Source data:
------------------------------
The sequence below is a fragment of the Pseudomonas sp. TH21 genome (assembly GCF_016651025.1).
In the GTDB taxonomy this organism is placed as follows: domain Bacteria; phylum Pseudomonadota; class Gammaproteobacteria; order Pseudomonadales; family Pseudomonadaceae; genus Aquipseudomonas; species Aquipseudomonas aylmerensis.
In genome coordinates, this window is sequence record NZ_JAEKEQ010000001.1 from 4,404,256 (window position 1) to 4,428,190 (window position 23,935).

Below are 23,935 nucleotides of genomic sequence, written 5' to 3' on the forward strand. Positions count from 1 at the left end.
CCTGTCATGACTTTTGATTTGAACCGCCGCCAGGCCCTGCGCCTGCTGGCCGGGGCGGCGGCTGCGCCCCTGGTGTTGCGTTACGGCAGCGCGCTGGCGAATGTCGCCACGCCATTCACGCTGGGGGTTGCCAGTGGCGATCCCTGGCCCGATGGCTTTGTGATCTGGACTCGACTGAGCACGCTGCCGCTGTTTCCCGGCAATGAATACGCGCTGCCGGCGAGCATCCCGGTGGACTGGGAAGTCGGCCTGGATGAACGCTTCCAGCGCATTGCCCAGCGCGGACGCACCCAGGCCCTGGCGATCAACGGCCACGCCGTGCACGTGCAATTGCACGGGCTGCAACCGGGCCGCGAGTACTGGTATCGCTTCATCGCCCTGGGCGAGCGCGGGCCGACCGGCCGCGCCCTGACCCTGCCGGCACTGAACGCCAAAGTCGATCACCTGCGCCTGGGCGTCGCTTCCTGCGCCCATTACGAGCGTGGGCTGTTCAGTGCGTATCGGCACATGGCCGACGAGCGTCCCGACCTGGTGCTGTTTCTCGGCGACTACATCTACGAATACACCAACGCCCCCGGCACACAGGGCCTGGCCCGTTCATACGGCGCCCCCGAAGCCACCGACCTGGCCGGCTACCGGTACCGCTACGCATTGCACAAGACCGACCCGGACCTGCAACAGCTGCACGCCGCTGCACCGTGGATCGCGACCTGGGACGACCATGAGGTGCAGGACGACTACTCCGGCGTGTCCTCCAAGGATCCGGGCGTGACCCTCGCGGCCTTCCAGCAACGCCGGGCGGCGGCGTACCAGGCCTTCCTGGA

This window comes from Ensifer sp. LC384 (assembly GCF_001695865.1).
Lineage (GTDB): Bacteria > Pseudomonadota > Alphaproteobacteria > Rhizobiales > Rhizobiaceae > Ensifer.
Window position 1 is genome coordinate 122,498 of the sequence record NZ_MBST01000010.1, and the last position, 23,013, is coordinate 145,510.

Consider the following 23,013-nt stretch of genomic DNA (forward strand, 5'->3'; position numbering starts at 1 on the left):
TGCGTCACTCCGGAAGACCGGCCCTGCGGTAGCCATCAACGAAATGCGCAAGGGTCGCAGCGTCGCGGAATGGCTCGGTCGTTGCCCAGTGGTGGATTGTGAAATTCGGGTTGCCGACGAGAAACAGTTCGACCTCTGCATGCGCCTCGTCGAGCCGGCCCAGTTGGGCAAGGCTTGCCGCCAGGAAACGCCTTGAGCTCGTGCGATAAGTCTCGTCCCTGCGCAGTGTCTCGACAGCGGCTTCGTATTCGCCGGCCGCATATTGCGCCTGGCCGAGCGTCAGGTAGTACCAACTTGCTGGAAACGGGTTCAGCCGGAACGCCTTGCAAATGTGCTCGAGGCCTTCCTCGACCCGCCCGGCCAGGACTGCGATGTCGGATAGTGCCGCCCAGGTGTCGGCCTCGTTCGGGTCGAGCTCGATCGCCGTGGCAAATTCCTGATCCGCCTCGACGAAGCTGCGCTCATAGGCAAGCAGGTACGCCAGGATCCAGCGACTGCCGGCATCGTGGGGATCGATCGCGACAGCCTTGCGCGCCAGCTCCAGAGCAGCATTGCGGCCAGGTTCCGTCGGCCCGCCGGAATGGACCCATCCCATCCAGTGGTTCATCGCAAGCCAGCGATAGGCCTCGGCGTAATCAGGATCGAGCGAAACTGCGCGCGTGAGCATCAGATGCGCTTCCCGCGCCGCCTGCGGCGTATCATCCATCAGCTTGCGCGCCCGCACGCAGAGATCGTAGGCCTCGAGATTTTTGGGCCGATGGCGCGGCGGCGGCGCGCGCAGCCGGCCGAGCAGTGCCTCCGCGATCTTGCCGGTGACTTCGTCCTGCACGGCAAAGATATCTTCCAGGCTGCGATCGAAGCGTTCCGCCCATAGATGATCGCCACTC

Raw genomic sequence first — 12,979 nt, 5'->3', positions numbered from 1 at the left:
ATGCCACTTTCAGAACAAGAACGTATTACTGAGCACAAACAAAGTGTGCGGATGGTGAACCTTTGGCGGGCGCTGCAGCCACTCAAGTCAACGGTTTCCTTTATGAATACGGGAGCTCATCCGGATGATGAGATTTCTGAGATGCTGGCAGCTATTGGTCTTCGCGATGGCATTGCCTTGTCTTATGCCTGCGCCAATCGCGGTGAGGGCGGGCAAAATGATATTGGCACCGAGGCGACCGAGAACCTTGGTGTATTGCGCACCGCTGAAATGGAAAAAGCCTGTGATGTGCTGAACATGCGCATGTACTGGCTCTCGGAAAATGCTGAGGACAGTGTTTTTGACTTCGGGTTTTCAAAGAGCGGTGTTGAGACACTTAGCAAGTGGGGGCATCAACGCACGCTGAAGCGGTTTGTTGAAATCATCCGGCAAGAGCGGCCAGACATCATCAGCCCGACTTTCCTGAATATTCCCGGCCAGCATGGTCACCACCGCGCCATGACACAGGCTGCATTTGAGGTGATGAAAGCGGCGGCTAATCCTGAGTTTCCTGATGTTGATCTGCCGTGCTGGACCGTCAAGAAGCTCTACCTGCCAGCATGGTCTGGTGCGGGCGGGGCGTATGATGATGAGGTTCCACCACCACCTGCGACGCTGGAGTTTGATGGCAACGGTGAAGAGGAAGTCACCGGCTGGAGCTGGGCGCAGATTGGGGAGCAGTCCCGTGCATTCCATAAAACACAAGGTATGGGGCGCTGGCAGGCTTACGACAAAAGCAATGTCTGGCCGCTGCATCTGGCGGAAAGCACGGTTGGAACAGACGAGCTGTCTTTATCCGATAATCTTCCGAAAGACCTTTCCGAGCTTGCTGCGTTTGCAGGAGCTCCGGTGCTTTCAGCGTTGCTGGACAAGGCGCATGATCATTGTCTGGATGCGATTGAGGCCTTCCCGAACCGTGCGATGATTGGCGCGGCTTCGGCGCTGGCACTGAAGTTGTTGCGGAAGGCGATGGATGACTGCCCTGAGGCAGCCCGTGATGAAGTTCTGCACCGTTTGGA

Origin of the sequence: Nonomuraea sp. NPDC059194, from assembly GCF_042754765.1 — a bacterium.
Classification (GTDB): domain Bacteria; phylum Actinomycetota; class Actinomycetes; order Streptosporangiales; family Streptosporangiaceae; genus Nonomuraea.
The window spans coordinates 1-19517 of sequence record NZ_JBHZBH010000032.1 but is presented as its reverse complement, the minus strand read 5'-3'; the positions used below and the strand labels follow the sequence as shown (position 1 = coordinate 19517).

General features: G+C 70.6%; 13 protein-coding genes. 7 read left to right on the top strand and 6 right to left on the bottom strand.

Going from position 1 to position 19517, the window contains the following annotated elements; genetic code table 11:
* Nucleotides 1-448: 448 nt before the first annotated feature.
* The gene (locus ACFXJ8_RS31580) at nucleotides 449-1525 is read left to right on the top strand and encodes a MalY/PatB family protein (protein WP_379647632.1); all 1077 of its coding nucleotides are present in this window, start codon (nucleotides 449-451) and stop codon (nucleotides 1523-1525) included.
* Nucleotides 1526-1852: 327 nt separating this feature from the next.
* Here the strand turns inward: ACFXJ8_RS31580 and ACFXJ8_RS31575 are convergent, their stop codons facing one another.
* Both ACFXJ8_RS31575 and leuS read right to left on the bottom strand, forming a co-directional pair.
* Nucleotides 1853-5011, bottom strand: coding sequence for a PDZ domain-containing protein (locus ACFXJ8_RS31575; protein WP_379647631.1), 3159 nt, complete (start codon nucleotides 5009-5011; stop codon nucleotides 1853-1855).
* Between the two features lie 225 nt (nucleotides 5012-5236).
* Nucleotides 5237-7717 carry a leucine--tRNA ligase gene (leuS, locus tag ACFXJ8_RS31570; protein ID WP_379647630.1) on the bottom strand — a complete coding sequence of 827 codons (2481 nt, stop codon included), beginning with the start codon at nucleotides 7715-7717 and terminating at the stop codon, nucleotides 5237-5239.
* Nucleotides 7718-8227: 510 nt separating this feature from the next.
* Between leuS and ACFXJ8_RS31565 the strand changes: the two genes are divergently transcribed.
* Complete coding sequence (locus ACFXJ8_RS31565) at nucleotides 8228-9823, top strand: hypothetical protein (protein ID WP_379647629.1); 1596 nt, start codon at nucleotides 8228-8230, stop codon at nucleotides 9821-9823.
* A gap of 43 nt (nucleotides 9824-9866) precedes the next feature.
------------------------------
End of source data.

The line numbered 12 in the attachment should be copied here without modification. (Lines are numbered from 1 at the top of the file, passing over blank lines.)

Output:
ATGCCACTTTCAGAACAAGAACGTATTACTGAGCACAAACAAAGTGTGCGGATGGTGAACCTTTGGCGGGCGCTGCAGCCACTCAAGTCAACGGTTTCCTTTATGAATACGGGAGCTCATCCGGATGATGAGATTTCTGAGATGCTGGCAGCTATTGGTCTTCGCGATGGCATTGCCTTGTCTTATGCCTGCGCCAATCGCGGTGAGGGCGGGCAAAATGATATTGGCACCGAGGCGACCGAGAACCTTGGTGTATTGCGCACCGCTGAAATGGAAAAAGCCTGTGATGTGCTGAACATGCGCATGTACTGGCTCTCGGAAAATGCTGAGGACAGTGTTTTTGACTTCGGGTTTTCAAAGAGCGGTGTTGAGACACTTAGCAAGTGGGGGCATCAACGCACGCTGAAGCGGTTTGTTGAAATCATCCGGCAAGAGCGGCCAGACATCATCAGCCCGACTTTCCTGAATATTCCCGGCCAGCATGGTCACCACCGCGCCATGACACAGGCTGCATTTGAGGTGATGAAAGCGGCGGCTAATCCTGAGTTTCCTGATGTTGATCTGCCGTGCTGGACCGTCAAGAAGCTCTACCTGCCAGCATGGTCTGGTGCGGGCGGGGCGTATGATGATGAGGTTCCACCACCACCTGCGACGCTGGAGTTTGATGGCAACGGTGAAGAGGAAGTCACCGGCTGGAGCTGGGCGCAGATTGGGGAGCAGTCCCGTGCATTCCATAAAACACAAGGTATGGGGCGCTGGCAGGCTTACGACAAAAGCAATGTCTGGCCGCTGCATCTGGCGGAAAGCACGGTTGGAACAGACGAGCTGTCTTTATCCGATAATCTTCCGAAAGACCTTTCCGAGCTTGCTGCGTTTGCAGGAGCTCCGGTGCTTTCAGCGTTGCTGGACAAGGCGCATGATCATTGTCTGGATGCGATTGAGGCCTTCCCGAACCGTGCGATGATTGGCGCGGCTTCGGCGCTGGCACTGAAGTTGTTGCGGAAGGCGATGGATGACTGCCCTGAGGCAGCCCGTGATGAAGTTCTGCACCGTTTGGA